Will concrete crack under heat?
The heat has a significant effect on all stages of concrete, be it production or placement procedures. A temperature rise can result in an increasing rate of hydration and moisture movement from within the surface of the concrete. This affects the long-term durability and strength of your concrete structure.
In the Dallas-Fort Worth area, the hot season can see an average daily high temperature above 88°F! This hot weather, along with humidity and wind, could significantly influence the surface of concrete and cause thermal cracking.
Thermal cracking of concrete needs to be avoided immediately if the thickness of your concrete is increasing. A commonly known issue faced by designers and construction teams is the cracking of concrete due to thermal effects. The increase of temperature in the concrete is inevitable. Nevertheless, it can still be controlled or minimized to some extent.
Providing reinforcements based on design assumptions is also an action that can be taken to solve this issue. Concrete structures exposed to direct sunlight are subjected to change their temperature considerably compared with covered ones.
Concrete tends to absorb the heat and release it at night. The temperature rise usually depends on the environmental conditions of where you live. Severe heating or cooling can expand or contract the concrete, respectively. When heated, the concrete develops potential and compressive stress, resulting in the structure’s thermal cracking.
Thermal cracking could also occur if the temperatures of different portions within the same concrete slab exceed a specific limit. These differentials often exist when the internal temperature of the slab rises or drops slowly.
This temperature change can result in tensile stress, which, if exceeded, could result in thermal cracks. Although thermal cracking often occurs at an early age, there are similar temperature-related concrete cracking phenomena that could happen later.
Due to the temperature variation, the volume of concrete change could cause damage to the concrete surface even at a later stage. The effects of weather on your concrete surface will drastically drop if the concrete is properly laid out.
Specific finishing problems could also occur if you are concreting during hot weather conditions. Concrete tends to dry rapidly, which, if escalated by the weather, could lead to crusting when the surface dries. If it’s a concrete pavement, crusting could result in irregular surface textures.
How to deal with this issue?
Thermal cracking does not only look bad but could also be dangerous to your structure. You need to recognize when it might occur and then proactively take measures to minimize the chances of it happening in the first place.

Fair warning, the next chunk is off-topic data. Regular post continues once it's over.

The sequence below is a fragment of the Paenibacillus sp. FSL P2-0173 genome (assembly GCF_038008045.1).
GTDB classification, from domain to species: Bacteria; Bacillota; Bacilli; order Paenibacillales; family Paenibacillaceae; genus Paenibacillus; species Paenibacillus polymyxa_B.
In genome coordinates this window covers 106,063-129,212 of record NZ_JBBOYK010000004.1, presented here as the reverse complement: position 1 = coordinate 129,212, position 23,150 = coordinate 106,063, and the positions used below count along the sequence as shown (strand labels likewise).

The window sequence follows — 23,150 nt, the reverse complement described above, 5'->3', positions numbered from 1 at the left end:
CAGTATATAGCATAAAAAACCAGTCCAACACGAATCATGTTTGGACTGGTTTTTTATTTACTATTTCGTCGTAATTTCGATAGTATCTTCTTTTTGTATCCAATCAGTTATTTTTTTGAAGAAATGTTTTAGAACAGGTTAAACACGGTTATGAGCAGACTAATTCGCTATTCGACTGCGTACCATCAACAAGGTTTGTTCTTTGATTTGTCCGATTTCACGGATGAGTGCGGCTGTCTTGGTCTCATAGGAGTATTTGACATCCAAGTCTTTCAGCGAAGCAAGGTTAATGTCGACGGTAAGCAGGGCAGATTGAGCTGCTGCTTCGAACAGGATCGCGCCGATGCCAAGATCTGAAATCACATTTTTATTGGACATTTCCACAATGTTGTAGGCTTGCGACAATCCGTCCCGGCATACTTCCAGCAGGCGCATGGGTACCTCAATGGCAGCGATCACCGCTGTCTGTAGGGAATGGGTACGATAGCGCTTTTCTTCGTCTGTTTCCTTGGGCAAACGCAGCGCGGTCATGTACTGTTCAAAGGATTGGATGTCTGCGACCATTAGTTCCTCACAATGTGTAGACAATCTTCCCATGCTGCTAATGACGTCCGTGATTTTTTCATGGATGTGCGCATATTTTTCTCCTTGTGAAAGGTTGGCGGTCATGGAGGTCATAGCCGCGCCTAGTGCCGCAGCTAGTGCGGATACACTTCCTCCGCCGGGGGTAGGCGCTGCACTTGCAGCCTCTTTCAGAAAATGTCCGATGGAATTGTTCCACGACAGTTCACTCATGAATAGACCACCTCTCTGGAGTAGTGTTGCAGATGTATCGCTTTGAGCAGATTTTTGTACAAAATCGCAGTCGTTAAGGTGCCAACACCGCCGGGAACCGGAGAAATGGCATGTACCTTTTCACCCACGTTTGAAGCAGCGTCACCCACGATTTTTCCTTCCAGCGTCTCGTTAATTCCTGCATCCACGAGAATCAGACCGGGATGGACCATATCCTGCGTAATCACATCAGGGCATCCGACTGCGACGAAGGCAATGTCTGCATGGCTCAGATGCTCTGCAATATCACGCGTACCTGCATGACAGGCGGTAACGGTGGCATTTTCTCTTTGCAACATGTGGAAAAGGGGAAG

Design specifications should include a maximum temperature used to identify the timeframe perfect for you to take preventive measures and a maximum temperature differential that can be used to figure out when cracking might occur.
To prevent thermal cracking on concrete, you should know when the temperature differentials start exceeding the specified limit. You can achieve this by using temperature sensors to measure different areas within your concrete slab.
If you notice a specific part that has a higher temperature, there are different actions you can take to control the situation. Providing shade or misting the area could help you reduce the heat exposure from the sun.
Higher temperatures of fresh concrete while settling could result in rapid hydration, leading to reduced workability of the structure. Simply put, this could reduce the handling time of the said concrete structure.
Exposure to a higher temperature while curing develops a higher early strength and would cure at an average temperature, but the strength generally falls drastically after a few days. To solve this issue, start by optimizing your concrete mix.
While optimizing, adjusting the amount of cement or water to the right levels could actively reduce hydration heat.
Measuring the temperature of a concrete slab is not only useful for the prevention of thermal cracking but can also be used for other purposes. Many professionals measure temperature to calculate the compressive strength of your structure.
Many adverse effects could show up at an early age due to hot weather conditions. Excessive cracking or insufficient strength may not be much apparent until almost a year after completing a job. Professionals can often recognize how extreme weather conditions could affect the job. They can also tell if the problem is limited to the exposed surface of concrete or if it reaches deeper to the core of the structure.
Having this type of information is crucial to developing a practical yet effective solution to restore your concrete’s performance.
Want to know more about concrete? Contact us!
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